How ironic, on the day the UK government pledged £100 million to the global fight against polio that Brazilian footballer Neymar became the world’s most expensive footballer – signed for a princely £200 million by Paris Saint-Germain.
However in Rotary circles on these shores, the August announcement by International Development Secretary, Priti Patel, was greeted with considerable jubilation.
“This huge pledge from the UK government helps close the funding gap to a point where the end is now truly affordable and in our grasp,” declared Rotary President for Great Britain and Ireland, Denis Spiller.
“Polio will very soon be confined to the history books.”
And from the world of sport, Paralympian Ade Adepitan, who Rotarians took to their hearts when he spoke at the Manchester conference last April, insisted: “We can see the finish line – and we can’t stop now.”
Polio will very soon be confined to the history books.”
He added: “The UK has always been a world leader. It can be part of our legacy to be at the forefront of the race to eradicate polio around the world.
“Let’s keep doing what we are doing and make the world a better place for future generations.
“We are so close to eradicating polio. We need just one last push to make this disease history and change the world.”
Philanthropist Bill Gates, whose Bill & Melinda Gates Foundation has been a game-changer in the campaign, matching every Rotary dollar raised by two-to-one, was unsurprisingly delighted with the news from across the Atlantic.
He said: “It’s fantastic to see such a generous pledge from the UK to the global effort to eradicate polio. With the steadfast commitment of key partners like the UK government and dedicated health care workers around the world, we are very close to ending polio forever.”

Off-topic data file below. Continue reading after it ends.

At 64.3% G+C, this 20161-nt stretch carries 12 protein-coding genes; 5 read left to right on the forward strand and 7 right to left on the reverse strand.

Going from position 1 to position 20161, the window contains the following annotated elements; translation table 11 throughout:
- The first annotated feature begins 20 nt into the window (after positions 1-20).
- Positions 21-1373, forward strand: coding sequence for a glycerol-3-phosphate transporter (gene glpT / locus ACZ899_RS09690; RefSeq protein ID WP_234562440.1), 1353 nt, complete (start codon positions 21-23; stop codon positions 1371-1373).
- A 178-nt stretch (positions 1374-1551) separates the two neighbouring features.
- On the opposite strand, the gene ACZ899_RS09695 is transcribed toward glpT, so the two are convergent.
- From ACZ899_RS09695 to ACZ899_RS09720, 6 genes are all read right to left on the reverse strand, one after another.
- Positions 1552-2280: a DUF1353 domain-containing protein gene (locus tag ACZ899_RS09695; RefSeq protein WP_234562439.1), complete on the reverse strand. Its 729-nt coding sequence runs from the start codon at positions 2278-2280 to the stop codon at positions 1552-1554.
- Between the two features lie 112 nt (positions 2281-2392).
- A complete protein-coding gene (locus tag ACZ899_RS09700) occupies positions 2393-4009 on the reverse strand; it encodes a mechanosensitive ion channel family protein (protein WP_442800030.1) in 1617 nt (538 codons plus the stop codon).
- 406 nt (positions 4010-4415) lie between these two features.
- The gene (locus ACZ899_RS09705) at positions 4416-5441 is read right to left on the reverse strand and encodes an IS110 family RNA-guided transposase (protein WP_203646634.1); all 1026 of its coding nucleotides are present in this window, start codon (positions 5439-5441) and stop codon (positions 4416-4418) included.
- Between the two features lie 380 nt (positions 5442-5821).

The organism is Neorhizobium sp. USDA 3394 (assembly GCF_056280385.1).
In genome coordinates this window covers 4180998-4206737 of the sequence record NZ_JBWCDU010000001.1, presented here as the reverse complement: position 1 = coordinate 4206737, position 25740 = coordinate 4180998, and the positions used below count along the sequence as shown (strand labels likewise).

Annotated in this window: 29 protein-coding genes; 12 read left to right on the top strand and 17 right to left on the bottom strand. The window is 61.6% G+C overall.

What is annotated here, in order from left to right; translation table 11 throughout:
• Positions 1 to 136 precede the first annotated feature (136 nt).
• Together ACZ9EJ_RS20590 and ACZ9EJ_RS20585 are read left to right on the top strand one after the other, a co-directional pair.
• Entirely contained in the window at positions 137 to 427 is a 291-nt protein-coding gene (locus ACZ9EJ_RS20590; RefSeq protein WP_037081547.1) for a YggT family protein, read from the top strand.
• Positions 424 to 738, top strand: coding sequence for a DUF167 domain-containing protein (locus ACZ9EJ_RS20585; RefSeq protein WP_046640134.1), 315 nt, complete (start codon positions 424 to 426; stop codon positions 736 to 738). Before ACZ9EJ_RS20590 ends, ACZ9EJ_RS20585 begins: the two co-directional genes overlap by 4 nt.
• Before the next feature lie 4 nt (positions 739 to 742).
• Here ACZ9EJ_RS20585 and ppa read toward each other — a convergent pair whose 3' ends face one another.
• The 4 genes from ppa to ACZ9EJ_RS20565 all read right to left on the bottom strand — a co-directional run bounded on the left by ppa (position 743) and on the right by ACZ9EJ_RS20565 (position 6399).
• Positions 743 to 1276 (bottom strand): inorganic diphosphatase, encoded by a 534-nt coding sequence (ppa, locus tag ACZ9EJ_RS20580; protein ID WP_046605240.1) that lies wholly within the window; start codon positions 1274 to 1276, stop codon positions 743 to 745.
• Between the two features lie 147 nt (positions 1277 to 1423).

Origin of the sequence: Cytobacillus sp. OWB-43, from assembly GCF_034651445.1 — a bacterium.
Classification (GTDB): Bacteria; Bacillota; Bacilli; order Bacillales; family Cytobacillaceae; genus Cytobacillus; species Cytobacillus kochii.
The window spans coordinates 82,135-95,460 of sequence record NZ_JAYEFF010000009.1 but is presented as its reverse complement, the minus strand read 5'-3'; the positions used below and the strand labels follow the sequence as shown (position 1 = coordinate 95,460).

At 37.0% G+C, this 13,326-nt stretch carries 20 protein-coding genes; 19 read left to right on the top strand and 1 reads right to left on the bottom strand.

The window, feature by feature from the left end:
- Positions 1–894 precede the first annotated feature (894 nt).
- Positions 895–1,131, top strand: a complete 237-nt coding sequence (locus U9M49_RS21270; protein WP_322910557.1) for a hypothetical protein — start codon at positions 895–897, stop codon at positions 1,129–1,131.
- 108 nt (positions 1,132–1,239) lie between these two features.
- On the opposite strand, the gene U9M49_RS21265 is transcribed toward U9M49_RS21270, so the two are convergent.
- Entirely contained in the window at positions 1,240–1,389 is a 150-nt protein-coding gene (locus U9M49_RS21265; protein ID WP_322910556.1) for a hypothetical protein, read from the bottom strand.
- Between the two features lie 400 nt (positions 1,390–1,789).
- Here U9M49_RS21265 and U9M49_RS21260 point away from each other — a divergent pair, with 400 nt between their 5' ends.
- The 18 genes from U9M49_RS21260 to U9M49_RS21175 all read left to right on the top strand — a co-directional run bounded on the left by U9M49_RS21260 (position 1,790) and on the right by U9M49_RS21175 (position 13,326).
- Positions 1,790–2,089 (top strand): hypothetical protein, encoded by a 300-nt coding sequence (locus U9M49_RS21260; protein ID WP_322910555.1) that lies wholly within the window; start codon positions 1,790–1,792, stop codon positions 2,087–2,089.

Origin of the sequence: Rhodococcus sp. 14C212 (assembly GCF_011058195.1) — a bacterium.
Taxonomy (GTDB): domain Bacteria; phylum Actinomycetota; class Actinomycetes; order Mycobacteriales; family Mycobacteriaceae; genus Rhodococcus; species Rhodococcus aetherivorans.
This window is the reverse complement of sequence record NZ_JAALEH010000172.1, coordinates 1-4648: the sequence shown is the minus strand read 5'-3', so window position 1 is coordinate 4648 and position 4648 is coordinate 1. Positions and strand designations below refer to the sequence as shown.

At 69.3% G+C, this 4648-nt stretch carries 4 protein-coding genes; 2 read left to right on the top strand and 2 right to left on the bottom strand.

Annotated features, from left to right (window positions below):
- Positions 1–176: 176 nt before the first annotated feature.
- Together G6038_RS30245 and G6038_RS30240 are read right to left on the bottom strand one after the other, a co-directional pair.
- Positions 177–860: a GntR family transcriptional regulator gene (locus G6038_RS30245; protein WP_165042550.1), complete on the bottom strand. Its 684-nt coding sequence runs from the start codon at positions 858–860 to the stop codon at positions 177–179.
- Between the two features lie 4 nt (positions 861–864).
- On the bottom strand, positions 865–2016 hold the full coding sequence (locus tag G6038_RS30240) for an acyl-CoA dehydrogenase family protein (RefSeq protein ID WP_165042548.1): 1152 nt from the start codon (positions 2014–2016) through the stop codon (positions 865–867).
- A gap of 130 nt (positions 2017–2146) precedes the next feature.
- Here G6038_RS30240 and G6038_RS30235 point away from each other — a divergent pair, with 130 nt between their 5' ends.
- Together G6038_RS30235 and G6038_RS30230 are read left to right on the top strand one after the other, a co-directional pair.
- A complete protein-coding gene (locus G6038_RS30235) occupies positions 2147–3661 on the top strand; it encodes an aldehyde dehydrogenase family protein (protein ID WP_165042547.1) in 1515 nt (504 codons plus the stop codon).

Of course, the reality is that Rotary won’t see any of that money, and the UK government’s contribution won’t be considered as part of the Rotary in Great Britain and Ireland’s tab. Instead, this impressive, multi-million pound commitment will be channelled through the World Health Organization as part of the Global Polio Eradication Initiative.
But domestically, this was a big call from a government department which is facing the same massive fiscal pressures as the rest of cash-strapped Whitehall.
A huge thank you
Both Priti Patel, in interviews, and the UK Department for International Development with their social media messaging at the time of the announcement, were keen pay tribute to Rotary’s lead internationally in the battle to wipe out polio.
“A huge thank you to Rotarians in the UK and across the world for their generosity and unwavering support in the effort to #EndPolio” said one social media post for Ms Patel’s department.
Rotarians in Great Britain and Ireland have already contributed £30 million ($37 million) and pledged to support a global fundraising goal of $50 million annually over the next three years.
The important point is that in terms of boosting Rotary’s domestic profile and providing a fillip to the End Polio Now campaign, the timing was very good.
Only two months ago, during Rotary International’s Convention in Atlanta, global leaders recommitted to the importance of a polio-free world, and pledged financial support, totalling US$1.2 billion against the additional US$1.5 billion needed to finally eradicate polio.
So the summer announcement also offered a platform for Priti Patel to remind the rest of the world about their responsibilities, with a gaping £128 million funding hole if the global goal is to be achieved by 2020.
“Now it is time for others to step up, follow Britain’s lead and make polio history,” she insisted, pointing out how the British government has spent £300 million on the debilitating disease since 2013.
“Polio has no place in the 21st century. This devastating and highly infectious disease causes painful paralysis and is incurable – trapping the world’s poorest people in a cycle of grinding poverty.
“The world is closer than it ever has been to eradicating polio for good, but as long as just one case exists in the world, children everywhere are still at risk.”